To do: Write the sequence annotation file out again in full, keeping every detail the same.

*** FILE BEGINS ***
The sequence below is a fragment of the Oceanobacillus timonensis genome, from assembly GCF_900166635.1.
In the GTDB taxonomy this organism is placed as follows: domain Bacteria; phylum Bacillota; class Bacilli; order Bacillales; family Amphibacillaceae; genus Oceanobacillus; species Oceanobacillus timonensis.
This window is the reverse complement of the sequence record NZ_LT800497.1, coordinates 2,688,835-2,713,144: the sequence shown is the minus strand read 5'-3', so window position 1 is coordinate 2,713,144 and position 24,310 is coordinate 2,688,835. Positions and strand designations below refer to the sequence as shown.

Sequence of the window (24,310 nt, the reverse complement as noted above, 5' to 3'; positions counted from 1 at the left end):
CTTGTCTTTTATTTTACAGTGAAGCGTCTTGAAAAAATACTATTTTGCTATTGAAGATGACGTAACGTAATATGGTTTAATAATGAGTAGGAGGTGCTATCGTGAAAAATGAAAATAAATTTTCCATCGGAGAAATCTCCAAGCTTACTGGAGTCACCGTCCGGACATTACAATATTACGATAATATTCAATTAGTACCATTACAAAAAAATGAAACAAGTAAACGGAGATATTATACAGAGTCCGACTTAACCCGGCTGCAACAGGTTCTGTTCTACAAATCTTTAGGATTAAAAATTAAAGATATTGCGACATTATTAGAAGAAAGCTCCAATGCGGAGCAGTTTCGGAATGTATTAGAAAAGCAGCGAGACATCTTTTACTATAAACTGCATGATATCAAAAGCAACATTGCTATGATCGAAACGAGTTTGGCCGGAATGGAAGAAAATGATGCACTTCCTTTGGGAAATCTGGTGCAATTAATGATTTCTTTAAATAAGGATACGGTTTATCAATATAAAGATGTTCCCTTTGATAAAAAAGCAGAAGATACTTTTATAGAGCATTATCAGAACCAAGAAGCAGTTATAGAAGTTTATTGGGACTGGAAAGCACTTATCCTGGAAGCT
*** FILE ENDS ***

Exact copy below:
The sequence below is a fragment of the Oceanobacillus timonensis genome, from assembly GCF_900166635.1.
In the GTDB taxonomy this organism is placed as follows: domain Bacteria; phylum Bacillota; class Bacilli; order Bacillales; family Amphibacillaceae; genus Oceanobacillus; species Oceanobacillus timonensis.
This window is the reverse complement of the sequence record NZ_LT800497.1, coordinates 2,688,835-2,713,144: the sequence shown is the minus strand read 5'-3', so window position 1 is coordinate 2,713,144 and position 24,310 is coordinate 2,688,835. Positions and strand designations below refer to the sequence as shown.

Sequence of the window (24,310 nt, the reverse complement as noted above, 5' to 3'; positions counted from 1 at the left end):
CTTGTCTTTTATTTTACAGTGAAGCGTCTTGAAAAAATACTATTTTGCTATTGAAGATGACGTAACGTAATATGGTTTAATAATGAGTAGGAGGTGCTATCGTGAAAAATGAAAATAAATTTTCCATCGGAGAAATCTCCAAGCTTACTGGAGTCACCGTCCGGACATTACAATATTACGATAATATTCAATTAGTACCATTACAAAAAAATGAAACAAGTAAACGGAGATATTATACAGAGTCCGACTTAACCCGGCTGCAACAGGTTCTGTTCTACAAATCTTTAGGATTAAAAATTAAAGATATTGCGACATTATTAGAAGAAAGCTCCAATGCGGAGCAGTTTCGGAATGTATTAGAAAAGCAGCGAGACATCTTTTACTATAAACTGCATGATATCAAAAGCAACATTGCTATGATCGAAACGAGTTTGGCCGGAATGGAAGAAAATGATGCACTTCCTTTGGGAAATCTGGTGCAATTAATGATTTCTTTAAATAAGGATACGGTTTATCAATATAAAGATGTTCCCTTTGATAAAAAAGCAGAAGATACTTTTATAGAGCATTATCAGAACCAAGAAGCAGTTATAGAAGTTTATTGGGACTGGAAAGCACTTATCCTGGAAGCT